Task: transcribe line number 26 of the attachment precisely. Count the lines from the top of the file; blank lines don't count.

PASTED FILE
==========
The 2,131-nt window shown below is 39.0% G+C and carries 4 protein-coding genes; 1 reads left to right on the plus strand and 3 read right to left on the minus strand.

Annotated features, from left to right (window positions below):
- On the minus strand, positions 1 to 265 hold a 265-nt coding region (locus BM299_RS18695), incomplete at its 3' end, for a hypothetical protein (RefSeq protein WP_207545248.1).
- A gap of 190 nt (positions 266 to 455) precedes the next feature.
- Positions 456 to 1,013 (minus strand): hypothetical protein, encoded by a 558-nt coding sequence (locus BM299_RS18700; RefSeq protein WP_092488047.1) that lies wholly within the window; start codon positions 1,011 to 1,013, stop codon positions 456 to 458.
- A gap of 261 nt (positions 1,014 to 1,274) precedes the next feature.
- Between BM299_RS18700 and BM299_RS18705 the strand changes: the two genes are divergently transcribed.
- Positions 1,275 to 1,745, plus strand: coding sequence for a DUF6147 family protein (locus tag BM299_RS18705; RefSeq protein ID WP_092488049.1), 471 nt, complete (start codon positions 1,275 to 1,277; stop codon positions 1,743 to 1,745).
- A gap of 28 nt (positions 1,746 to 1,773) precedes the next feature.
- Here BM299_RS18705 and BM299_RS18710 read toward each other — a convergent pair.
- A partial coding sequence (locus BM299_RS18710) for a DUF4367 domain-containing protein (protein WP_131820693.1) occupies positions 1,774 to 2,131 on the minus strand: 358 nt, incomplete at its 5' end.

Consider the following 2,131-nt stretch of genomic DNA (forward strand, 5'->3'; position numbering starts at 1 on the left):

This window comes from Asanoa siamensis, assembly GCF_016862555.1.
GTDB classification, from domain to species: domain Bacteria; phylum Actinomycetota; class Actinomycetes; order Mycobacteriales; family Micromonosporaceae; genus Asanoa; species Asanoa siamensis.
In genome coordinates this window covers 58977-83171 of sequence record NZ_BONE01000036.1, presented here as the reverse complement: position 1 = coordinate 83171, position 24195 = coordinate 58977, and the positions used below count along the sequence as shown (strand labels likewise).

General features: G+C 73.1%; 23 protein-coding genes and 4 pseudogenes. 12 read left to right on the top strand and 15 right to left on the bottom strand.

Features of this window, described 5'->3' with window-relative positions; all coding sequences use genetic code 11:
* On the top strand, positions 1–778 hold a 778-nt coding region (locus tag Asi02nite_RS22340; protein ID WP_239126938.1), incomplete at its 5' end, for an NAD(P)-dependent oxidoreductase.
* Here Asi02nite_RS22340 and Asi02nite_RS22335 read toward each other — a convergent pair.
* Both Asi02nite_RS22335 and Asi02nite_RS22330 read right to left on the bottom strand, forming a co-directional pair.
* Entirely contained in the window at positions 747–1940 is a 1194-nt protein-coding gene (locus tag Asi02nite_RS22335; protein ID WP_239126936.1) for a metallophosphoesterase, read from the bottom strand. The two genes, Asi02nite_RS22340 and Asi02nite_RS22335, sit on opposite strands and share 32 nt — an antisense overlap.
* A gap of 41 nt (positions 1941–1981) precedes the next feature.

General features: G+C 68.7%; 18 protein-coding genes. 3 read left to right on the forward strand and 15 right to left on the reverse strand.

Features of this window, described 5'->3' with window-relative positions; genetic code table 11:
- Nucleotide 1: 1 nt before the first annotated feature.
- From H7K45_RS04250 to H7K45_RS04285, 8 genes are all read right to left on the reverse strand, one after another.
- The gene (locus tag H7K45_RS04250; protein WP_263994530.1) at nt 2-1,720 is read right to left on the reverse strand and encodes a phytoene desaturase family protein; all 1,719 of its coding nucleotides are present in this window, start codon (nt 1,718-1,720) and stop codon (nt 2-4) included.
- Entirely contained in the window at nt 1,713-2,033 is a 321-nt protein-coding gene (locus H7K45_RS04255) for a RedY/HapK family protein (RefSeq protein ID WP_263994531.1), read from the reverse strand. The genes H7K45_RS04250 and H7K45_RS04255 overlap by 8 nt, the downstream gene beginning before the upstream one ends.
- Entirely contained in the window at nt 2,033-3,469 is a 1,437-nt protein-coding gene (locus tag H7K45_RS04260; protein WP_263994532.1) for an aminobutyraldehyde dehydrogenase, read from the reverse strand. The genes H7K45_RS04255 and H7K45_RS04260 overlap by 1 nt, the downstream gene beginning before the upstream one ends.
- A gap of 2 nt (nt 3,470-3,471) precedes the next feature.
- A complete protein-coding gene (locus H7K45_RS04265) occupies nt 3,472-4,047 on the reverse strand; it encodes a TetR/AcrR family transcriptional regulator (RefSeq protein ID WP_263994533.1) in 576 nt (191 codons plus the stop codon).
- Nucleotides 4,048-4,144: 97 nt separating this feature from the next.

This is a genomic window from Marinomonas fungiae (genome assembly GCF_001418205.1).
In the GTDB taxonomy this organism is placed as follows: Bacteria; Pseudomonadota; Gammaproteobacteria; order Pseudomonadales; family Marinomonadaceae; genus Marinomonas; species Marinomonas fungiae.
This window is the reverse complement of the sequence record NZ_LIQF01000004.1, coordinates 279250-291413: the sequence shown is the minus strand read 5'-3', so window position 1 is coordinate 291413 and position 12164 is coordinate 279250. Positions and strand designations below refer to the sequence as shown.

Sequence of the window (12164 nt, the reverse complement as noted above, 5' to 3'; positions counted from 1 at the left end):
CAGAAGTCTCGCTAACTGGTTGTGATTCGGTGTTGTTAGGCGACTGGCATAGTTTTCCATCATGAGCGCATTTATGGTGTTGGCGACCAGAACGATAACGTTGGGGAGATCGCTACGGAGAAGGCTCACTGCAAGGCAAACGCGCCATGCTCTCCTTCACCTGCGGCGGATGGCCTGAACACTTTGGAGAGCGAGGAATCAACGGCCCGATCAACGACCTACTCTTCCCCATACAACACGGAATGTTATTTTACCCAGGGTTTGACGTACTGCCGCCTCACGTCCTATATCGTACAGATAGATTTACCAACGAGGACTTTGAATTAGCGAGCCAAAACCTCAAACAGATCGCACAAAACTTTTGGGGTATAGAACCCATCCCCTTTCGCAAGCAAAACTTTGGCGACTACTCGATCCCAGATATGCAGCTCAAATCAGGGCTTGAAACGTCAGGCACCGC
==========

- From H7K45_RS04250 to H7K45_RS04285, 8 genes are all read right to left on the reverse strand, one after another.